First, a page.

Your horse can make a fairly nice gelding- especially if he has a job- driving or doing something to get his mind elsewhere too.
 

Basketmiss

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I say if your arent going to breed for whatever reason (aggressive conformation , etc) geld him.. No need of a stallion, he will probably settle down after a while as a gelding and will be better off without the hormones.. IMO
 

Keri

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He will calm down. I gelded a 12 year old and a 6 year old last August. They are as sweet as can be now. When you get him done, treat him like a stallion for the next 6 weeks. Only put him out with geldings and let him get use to the herd. Then slowly introduce your mares through the fence. He'll still act studdy for a little while, but then he'll calm down. My mare is in full heat right now and my two don't even blink an eye. It can take up to a year for him to lose most of his habits, but it'll come. I was ready to kill my 6 year old last year becuase he was still a heathen after 6 weeks. But then he started calming down after that.

Good luck! It'll be one of the best decisions you make.


I also wanted to add that a gelded stallion can still get a mare pregnant for 90 days. So keep them apart.
 
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HorseMom

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Thanks Everyone. I was planning on breeding him because of his good lines and conformation but I hate his attitude. I have him at the trainers to see if that helps with his attitude. If by the end of the summer he's not in a decent place in his training, he's getting snipped.

Heather
 

Nathan Luszcz

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While its certainly not a bad idea to TREAT your gelding as a stallion for 90 days, his sperm will decrease in a matter of days. "Extra" sperm is stored in the organ adjacent to the testicle, and both the organ (epididymis) and the testicle are removed as a single unit in the vast majority of castrations. The only sperm left in the stallion's body will be the very small amount left over in the vas deferens, and that will disipate very quickly. Dr Ed Squires did a project where they collected gelding's seminal fluids for several weeks after castration (until they failed to get an erection and mount) and the amount left over was negligable. Two weeks would be plenty, but more time apart from mares never hurt anyone, of course.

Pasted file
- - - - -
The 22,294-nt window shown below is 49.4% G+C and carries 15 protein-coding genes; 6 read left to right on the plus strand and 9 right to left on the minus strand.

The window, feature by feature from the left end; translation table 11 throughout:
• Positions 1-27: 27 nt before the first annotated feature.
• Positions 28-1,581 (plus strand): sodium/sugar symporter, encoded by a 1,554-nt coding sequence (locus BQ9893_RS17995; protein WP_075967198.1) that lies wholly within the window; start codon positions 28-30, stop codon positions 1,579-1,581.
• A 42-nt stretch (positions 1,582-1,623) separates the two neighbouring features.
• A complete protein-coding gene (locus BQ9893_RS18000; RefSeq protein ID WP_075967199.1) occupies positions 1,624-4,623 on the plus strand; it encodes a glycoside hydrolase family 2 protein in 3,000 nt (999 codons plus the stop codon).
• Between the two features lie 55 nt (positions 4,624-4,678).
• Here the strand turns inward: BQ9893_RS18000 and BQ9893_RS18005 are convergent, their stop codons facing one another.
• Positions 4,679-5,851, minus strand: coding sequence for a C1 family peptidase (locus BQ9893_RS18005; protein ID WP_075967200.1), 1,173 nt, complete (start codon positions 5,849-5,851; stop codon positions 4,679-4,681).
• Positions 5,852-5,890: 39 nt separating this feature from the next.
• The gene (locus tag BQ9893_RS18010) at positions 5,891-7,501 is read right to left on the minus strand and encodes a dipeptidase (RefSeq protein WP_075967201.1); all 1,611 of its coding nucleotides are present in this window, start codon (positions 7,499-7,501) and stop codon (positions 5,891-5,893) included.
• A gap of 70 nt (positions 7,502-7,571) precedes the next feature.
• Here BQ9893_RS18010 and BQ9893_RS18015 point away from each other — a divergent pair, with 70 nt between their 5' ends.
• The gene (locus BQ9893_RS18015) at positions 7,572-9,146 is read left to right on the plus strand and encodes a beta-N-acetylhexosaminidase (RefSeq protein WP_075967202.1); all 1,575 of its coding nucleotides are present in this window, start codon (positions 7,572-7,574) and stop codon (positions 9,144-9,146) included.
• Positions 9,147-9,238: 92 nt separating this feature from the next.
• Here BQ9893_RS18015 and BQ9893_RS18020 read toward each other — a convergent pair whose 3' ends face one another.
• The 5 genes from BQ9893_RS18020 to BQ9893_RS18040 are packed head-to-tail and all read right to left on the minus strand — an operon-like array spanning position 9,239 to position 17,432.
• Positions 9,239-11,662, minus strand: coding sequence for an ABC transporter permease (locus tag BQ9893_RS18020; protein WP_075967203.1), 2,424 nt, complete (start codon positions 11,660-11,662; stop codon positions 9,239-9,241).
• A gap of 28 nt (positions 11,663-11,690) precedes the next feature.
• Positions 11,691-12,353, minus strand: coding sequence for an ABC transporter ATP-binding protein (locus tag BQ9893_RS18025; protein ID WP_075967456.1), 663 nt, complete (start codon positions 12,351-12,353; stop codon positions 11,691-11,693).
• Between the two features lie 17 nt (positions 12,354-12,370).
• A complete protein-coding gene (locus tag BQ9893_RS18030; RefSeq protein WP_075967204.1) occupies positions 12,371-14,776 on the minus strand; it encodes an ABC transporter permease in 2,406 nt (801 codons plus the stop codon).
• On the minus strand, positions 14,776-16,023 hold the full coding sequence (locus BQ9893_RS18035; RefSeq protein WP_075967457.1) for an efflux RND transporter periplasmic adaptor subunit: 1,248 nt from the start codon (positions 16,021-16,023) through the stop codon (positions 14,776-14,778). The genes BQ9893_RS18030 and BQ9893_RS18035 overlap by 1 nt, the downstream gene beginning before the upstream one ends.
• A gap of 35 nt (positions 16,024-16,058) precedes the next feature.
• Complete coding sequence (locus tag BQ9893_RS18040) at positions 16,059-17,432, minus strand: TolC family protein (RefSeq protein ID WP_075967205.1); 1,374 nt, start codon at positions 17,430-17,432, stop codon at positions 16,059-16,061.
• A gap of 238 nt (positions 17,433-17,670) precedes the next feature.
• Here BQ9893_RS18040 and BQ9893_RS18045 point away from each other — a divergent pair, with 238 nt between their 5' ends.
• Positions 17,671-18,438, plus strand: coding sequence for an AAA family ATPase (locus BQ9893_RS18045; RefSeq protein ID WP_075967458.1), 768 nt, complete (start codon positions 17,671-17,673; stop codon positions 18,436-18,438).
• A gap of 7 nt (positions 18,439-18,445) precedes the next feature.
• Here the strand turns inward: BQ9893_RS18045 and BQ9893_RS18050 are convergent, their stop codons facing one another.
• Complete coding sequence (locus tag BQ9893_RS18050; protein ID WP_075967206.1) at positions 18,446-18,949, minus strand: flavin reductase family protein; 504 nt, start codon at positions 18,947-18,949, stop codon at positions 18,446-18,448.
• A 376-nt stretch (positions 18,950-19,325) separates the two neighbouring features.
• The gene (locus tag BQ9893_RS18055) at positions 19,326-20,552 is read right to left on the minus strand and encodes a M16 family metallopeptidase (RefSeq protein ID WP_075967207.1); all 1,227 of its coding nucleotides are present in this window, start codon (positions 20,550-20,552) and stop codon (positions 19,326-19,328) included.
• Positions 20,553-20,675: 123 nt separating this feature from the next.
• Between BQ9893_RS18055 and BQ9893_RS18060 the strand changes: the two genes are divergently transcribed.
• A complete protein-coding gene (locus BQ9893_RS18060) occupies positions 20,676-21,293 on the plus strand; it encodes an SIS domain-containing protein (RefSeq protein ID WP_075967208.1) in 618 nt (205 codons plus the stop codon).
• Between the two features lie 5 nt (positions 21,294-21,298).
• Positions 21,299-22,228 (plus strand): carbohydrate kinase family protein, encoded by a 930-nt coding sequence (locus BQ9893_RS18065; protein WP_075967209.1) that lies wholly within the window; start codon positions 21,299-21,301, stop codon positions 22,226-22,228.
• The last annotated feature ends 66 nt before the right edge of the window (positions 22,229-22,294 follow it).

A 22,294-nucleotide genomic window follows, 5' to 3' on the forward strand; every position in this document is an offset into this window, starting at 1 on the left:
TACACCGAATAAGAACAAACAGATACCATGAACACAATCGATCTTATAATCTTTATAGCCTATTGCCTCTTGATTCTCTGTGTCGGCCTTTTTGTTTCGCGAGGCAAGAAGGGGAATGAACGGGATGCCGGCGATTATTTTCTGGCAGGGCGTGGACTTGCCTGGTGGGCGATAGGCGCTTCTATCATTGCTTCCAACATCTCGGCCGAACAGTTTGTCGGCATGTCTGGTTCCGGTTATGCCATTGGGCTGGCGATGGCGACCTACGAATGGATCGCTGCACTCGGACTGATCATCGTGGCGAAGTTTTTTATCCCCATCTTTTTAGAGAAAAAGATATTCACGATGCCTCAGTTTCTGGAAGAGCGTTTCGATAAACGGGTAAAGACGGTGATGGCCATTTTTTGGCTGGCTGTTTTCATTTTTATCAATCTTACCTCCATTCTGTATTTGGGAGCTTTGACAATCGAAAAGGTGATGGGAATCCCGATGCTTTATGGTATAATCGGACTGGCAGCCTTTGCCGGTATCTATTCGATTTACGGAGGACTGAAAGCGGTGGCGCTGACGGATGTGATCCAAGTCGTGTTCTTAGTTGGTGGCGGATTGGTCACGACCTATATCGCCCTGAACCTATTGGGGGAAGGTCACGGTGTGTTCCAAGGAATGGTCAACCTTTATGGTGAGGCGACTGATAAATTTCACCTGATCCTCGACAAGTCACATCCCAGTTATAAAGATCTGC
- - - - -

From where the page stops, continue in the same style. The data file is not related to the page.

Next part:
Two other factors will also affect semen quality:

1) Lack of testosterone. Testosterone is a required part of ejaculation. Without it, the gelding will not ejaculate. There is enough left over in the system for only a very short time. Blood levels will immediately drop and will be but a fraction of normal in a matter of hours, and will be quite low after the first week. Two weeks and it'll be pretty much lost.

2) Body temperature. The body is too warm for sperm to survive well, and they die off pretty quickly.

For some really interesting reading (if you are into reproductive topics like this one), check out Dr Squire's research paper detailing semen quality following castration. Its available from the Journal of Reproductive Fertility, Suppliment, 1979, pg 25-27. A brief summery:

"Twenty-three geldings were used to determine changes in seminal characteristics following castration and the effect of frequency of ejaculation on these seminal characteristics. In Exp. 1, semen was collected from 8 geldings every other day after castration until the number of spermatozoa per ejaculate was below 1% of the precastration value. An average of 3 ejaculates was required to reduce the number of spermatozoa below this level. In Exp. 2, 15 stallions were castrated and each stallion was assigned to 1 of 3 groups for seminal collection at 7, 14 or 21 days post-castration. The ejaculates collected on these days contained an average of 23, 14 and 2 X 10(6) spermatozoa/ejaculate, respectively. In both experiments, all spermatozoa in ejaculates collected 7 or 8 days after castration were non-motile. Frequency of ejaculation did not appear to hasten the disappearance of spermatozoa from the ejaculates. It is considered that after castration several months may be required before the ampulla and vas deferens become devoid of spermatozoa and the ejaculates azoospermic, and that pregnancy is unlikely to result from mating or insemination 1 week after castration."
 

Maxi'sMinis

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I just gelded a really rowdy 8 year old less than a month ago and boy what a difference in him all ready. He is actually getting lovable
and doesn't scream at everyone walking by now.

Mary